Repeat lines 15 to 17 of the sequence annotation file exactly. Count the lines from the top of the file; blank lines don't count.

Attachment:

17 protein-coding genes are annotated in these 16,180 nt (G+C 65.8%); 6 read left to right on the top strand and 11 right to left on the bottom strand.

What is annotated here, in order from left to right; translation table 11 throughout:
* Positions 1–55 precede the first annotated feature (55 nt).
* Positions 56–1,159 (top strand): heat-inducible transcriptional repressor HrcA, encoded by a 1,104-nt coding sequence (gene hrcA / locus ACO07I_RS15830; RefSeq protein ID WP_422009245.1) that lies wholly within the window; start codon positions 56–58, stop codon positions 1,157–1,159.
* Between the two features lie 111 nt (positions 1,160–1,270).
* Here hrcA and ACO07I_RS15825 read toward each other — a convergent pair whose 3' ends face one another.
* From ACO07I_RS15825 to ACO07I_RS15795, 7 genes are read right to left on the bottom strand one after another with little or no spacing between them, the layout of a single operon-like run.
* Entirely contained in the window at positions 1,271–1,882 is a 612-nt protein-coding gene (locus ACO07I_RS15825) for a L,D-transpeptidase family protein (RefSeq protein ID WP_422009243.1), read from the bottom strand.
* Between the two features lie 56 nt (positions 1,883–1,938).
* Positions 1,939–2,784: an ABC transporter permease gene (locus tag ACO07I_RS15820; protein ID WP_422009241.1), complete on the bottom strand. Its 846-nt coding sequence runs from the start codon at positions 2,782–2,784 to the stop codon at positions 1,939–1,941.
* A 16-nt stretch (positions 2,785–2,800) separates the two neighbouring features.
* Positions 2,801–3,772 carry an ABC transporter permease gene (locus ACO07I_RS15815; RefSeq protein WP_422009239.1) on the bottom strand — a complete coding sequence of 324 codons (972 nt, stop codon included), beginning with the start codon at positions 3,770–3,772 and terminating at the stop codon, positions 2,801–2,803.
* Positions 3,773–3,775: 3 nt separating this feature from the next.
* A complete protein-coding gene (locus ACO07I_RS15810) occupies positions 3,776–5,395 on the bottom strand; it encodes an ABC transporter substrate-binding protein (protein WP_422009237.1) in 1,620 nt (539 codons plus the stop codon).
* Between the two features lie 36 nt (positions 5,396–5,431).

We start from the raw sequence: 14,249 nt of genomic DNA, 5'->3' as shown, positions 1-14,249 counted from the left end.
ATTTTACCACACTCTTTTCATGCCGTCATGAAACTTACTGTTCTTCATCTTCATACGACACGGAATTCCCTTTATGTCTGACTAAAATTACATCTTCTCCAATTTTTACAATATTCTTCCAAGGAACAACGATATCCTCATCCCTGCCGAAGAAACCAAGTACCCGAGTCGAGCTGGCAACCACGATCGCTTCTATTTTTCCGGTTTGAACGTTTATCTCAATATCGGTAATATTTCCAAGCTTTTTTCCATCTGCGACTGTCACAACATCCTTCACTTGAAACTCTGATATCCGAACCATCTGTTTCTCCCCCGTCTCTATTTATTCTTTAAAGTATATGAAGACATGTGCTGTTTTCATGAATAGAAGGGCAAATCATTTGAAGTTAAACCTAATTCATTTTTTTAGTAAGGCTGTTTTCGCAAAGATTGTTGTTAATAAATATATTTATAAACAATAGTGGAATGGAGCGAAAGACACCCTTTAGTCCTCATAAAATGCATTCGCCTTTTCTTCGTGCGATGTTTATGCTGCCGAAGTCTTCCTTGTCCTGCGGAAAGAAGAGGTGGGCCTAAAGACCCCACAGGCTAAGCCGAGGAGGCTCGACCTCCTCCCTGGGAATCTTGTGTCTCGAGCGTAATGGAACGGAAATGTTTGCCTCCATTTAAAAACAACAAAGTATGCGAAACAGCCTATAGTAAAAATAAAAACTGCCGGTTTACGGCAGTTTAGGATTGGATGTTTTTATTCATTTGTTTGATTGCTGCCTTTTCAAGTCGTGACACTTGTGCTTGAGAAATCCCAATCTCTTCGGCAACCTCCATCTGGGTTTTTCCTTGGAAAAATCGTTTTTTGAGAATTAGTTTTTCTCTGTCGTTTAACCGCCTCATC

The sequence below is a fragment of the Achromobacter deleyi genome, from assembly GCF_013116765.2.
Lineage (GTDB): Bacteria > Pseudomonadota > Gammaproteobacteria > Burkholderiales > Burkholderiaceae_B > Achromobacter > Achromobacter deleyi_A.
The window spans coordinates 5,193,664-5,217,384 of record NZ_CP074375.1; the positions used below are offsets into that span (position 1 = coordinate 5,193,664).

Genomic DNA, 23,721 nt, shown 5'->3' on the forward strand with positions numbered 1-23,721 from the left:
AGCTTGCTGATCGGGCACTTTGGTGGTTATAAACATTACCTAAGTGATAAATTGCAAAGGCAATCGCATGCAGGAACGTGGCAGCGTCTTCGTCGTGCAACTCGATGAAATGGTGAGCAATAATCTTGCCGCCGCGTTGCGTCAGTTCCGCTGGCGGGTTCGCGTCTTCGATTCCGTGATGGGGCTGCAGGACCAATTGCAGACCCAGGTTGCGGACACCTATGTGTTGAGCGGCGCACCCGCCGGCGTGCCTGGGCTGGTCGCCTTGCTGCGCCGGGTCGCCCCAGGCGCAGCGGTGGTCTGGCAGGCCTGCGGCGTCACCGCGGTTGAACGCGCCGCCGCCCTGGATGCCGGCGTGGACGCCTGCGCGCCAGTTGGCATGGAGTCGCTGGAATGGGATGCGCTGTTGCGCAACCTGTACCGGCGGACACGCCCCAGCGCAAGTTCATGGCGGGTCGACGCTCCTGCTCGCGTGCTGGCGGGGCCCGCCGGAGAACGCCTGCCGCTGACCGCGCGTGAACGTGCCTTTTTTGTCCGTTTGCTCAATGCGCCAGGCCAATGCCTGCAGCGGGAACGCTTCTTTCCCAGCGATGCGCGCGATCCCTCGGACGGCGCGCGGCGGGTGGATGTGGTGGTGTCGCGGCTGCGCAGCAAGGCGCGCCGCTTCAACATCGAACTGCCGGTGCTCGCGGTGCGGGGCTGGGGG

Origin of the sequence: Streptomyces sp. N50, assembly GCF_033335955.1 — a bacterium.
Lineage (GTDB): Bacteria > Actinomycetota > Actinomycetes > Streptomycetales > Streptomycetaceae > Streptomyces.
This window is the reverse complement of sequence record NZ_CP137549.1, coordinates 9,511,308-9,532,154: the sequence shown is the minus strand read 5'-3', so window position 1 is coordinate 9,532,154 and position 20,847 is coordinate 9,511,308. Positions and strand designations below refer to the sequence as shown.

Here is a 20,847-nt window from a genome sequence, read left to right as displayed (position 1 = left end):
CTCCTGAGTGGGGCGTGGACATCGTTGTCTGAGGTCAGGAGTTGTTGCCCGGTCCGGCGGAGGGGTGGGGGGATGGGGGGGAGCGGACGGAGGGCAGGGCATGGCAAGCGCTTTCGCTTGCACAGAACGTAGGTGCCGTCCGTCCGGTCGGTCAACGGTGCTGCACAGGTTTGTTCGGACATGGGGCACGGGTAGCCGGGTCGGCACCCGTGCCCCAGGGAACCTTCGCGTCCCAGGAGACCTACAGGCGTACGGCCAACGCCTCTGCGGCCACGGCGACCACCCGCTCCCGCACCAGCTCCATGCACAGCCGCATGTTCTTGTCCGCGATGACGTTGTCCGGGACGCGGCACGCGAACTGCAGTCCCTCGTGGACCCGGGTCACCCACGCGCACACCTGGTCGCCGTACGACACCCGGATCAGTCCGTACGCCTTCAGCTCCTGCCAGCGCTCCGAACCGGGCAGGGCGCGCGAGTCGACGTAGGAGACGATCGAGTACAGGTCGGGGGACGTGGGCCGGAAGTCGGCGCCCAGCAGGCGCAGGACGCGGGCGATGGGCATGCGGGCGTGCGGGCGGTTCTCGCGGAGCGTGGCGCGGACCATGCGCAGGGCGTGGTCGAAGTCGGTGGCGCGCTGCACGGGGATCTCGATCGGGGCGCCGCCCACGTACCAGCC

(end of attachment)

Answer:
* Between the two features lie 36 nt (positions 5,396–5,431).

We start from the raw sequence: 14,249 nt of genomic DNA, 5'->3' as shown, positions 1-14,249 counted from the left end.
ATTTTACCACACTCTTTTCATGCCGTCATGAAACTTACTGTTCTTCATCTTCATACGACACGGAATTCCCTTTATGTCTGACTAAAATTACATCTTCTCCAATTTTTACAATATTCTTCCAAGGAACAACGATATCCTCATCCCTGCCGAAGAAACCAAGTACCCGAGTCGAGCTGGCAACCACGATCGCTTCTATTTTTCCGGTTTGAACGTTTATCTCAATATCGGTAATATTTCCAAGCTTTTTTCCATCTGCGACTGTCACAACATCCTTCACTTGAAACTCTGATATCCGAACCATCTGTTTCTCCCCCGTCTCTATTTATTCTTTAAAGTATATGAAGACATGTGCTGTTTTCATGAATAGAAGGGCAAATCATTTGAAGTTAAACCTAATTCATTTTTTTAGTAAGGCTGTTTTCGCAAAGATTGTTGTTAATAAATATATTTATAAACAATAGTGGAATGGAGCGAAAGACACCCTTTAGTCCTCATAAAATGCATTCGCCTTTTCTTCGTGCGATGTTTATGCTGCCGAAGTCTTCCTTGTCCTGCGGAAAGAAGAGGTGGGCCTAAAGACCCCACAGGCTAAGCCGAGGAGGCTCGACCTCCTCCCTGGGAATCTTGTGTCTCGAGCGTAATGGAACGGAAATGTTTGCCTCCATTTAAAAACAACAAAGTATGCGAAACAGCCTATAGTAAAAATAAAAACTGCCGGTTTACGGCAGTTTAGGATTGGATGTTTTTATTCATTTGTTTGATTGCTGCCTTTTCAAGTCGTGACACTTGTGCTTGAGAAATCCCAATCTCTTCGGCAACCTCCATCTGGGTTTTTCCTTGGAAAAATCGTTTTTTGAGAATTAGTTTTTCTCTGTCGTTTAACCGCCTCATC